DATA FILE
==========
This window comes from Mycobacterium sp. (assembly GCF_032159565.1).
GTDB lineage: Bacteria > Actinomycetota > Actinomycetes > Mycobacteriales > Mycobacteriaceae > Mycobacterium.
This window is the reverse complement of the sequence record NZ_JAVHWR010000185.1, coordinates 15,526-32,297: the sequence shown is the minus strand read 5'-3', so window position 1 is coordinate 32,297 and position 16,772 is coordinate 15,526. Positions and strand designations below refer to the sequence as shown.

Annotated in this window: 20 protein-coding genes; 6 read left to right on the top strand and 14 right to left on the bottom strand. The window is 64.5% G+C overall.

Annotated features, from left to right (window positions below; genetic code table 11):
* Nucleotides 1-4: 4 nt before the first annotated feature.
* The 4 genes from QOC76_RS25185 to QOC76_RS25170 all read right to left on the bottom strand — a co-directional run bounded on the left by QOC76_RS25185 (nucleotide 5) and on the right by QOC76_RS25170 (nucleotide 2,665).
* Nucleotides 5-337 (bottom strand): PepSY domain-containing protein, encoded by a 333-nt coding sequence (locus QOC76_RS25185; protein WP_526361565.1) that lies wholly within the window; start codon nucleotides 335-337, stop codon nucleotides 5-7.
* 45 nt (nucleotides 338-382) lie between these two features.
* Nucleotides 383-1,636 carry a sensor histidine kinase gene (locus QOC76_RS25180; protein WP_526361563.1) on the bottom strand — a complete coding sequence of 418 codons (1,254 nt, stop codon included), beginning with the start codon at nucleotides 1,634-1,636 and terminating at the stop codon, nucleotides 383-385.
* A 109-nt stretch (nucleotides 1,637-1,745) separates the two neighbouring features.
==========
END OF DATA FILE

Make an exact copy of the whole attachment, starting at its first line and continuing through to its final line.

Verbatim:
This window comes from Mycobacterium sp. (assembly GCF_032159565.1).
GTDB lineage: Bacteria > Actinomycetota > Actinomycetes > Mycobacteriales > Mycobacteriaceae > Mycobacterium.
This window is the reverse complement of the sequence record NZ_JAVHWR010000185.1, coordinates 15,526-32,297: the sequence shown is the minus strand read 5'-3', so window position 1 is coordinate 32,297 and position 16,772 is coordinate 15,526. Positions and strand designations below refer to the sequence as shown.

Annotated in this window: 20 protein-coding genes; 6 read left to right on the top strand and 14 right to left on the bottom strand. The window is 64.5% G+C overall.

Annotated features, from left to right (window positions below; genetic code table 11):
* Nucleotides 1-4: 4 nt before the first annotated feature.
* The 4 genes from QOC76_RS25185 to QOC76_RS25170 all read right to left on the bottom strand — a co-directional run bounded on the left by QOC76_RS25185 (nucleotide 5) and on the right by QOC76_RS25170 (nucleotide 2,665).
* Nucleotides 5-337 (bottom strand): PepSY domain-containing protein, encoded by a 333-nt coding sequence (locus QOC76_RS25185; protein WP_526361565.1) that lies wholly within the window; start codon nucleotides 335-337, stop codon nucleotides 5-7.
* 45 nt (nucleotides 338-382) lie between these two features.
* Nucleotides 383-1,636 carry a sensor histidine kinase gene (locus QOC76_RS25180; protein WP_526361563.1) on the bottom strand — a complete coding sequence of 418 codons (1,254 nt, stop codon included), beginning with the start codon at nucleotides 1,634-1,636 and terminating at the stop codon, nucleotides 383-385.
* A 109-nt stretch (nucleotides 1,637-1,745) separates the two neighbouring features.